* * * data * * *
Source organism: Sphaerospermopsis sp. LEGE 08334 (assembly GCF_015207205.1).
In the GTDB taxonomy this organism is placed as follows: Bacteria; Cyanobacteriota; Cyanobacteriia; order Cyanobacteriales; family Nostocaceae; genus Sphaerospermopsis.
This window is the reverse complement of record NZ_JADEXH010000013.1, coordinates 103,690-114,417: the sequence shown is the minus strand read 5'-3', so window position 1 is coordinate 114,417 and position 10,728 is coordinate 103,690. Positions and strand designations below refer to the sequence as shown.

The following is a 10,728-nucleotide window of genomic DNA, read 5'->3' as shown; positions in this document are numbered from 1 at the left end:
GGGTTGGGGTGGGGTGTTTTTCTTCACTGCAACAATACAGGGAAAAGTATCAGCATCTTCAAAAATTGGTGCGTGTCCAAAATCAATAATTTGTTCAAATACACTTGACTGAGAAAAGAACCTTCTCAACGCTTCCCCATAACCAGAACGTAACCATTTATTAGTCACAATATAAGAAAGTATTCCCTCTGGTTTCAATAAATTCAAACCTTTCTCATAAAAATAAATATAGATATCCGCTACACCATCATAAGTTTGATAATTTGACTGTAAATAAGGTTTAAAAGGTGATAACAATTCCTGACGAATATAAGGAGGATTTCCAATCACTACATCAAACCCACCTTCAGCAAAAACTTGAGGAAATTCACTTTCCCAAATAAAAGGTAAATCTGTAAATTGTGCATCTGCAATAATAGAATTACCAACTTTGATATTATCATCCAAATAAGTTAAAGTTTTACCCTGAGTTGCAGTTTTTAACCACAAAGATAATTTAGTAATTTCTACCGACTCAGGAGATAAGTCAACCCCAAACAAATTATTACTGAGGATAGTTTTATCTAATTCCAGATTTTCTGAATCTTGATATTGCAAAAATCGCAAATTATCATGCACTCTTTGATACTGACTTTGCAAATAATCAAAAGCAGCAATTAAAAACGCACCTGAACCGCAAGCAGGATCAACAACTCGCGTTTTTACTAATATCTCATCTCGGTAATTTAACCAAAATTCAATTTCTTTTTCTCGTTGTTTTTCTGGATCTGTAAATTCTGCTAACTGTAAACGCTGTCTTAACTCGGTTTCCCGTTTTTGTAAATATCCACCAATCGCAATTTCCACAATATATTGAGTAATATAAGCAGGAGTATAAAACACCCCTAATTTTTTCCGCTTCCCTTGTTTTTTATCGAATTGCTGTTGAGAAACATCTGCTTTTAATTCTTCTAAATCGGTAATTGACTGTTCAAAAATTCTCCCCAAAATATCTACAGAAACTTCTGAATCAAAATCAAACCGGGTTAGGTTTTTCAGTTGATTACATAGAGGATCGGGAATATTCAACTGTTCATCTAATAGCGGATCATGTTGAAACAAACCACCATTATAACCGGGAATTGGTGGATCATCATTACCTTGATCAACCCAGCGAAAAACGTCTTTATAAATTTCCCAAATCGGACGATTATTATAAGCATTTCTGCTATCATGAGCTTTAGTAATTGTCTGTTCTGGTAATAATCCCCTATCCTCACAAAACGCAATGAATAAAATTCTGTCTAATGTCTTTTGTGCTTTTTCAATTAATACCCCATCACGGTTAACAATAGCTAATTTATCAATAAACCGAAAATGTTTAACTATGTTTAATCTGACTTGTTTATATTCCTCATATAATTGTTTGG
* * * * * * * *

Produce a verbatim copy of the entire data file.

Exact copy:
Source organism: Sphaerospermopsis sp. LEGE 08334 (assembly GCF_015207205.1).
In the GTDB taxonomy this organism is placed as follows: Bacteria; Cyanobacteriota; Cyanobacteriia; order Cyanobacteriales; family Nostocaceae; genus Sphaerospermopsis.
This window is the reverse complement of record NZ_JADEXH010000013.1, coordinates 103,690-114,417: the sequence shown is the minus strand read 5'-3', so window position 1 is coordinate 114,417 and position 10,728 is coordinate 103,690. Positions and strand designations below refer to the sequence as shown.

The following is a 10,728-nucleotide window of genomic DNA, read 5'->3' as shown; positions in this document are numbered from 1 at the left end:
GGGTTGGGGTGGGGTGTTTTTCTTCACTGCAACAATACAGGGAAAAGTATCAGCATCTTCAAAAATTGGTGCGTGTCCAAAATCAATAATTTGTTCAAATACACTTGACTGAGAAAAGAACCTTCTCAACGCTTCCCCATAACCAGAACGTAACCATTTATTAGTCACAATATAAGAAAGTATTCCCTCTGGTTTCAATAAATTCAAACCTTTCTCATAAAAATAAATATAGATATCCGCTACACCATCATAAGTTTGATAATTTGACTGTAAATAAGGTTTAAAAGGTGATAACAATTCCTGACGAATATAAGGAGGATTTCCAATCACTACATCAAACCCACCTTCAGCAAAAACTTGAGGAAATTCACTTTCCCAAATAAAAGGTAAATCTGTAAATTGTGCATCTGCAATAATAGAATTACCAACTTTGATATTATCATCCAAATAAGTTAAAGTTTTACCCTGAGTTGCAGTTTTTAACCACAAAGATAATTTAGTAATTTCTACCGACTCAGGAGATAAGTCAACCCCAAACAAATTATTACTGAGGATAGTTTTATCTAATTCCAGATTTTCTGAATCTTGATATTGCAAAAATCGCAAATTATCATGCACTCTTTGATACTGACTTTGCAAATAATCAAAAGCAGCAATTAAAAACGCACCTGAACCGCAAGCAGGATCAACAACTCGCGTTTTTACTAATATCTCATCTCGGTAATTTAACCAAAATTCAATTTCTTTTTCTCGTTGTTTTTCTGGATCTGTAAATTCTGCTAACTGTAAACGCTGTCTTAACTCGGTTTCCCGTTTTTGTAAATATCCACCAATCGCAATTTCCACAATATATTGAGTAATATAAGCAGGAGTATAAAACACCCCTAATTTTTTCCGCTTCCCTTGTTTTTTATCGAATTGCTGTTGAGAAACATCTGCTTTTAATTCTTCTAAATCGGTAATTGACTGTTCAAAAATTCTCCCCAAAATATCTACAGAAACTTCTGAATCAAAATCAAACCGGGTTAGGTTTTTCAGTTGATTACATAGAGGATCGGGAATATTCAACTGTTCATCTAATAGCGGATCATGTTGAAACAAACCACCATTATAACCGGGAATTGGTGGATCATCATTACCTTGATCAACCCAGCGAAAAACGTCTTTATAAATTTCCCAAATCGGACGATTATTATAAGCATTTCTGCTATCATGAGCTTTAGTAATTGTCTGTTCTGGTAATAATCCCCTATCCTCACAAAACGCAATGAATAAAATTCTGTCTAATGTCTTTTGTGCTTTTTCAATTAATACCCCATCACGGTTAACAATAGCTAATTTATCAATAAACCGAAAATGTTTAACTATGTTTAATCTGACTTGTTTATATTCCTCATATAATTGTTTGG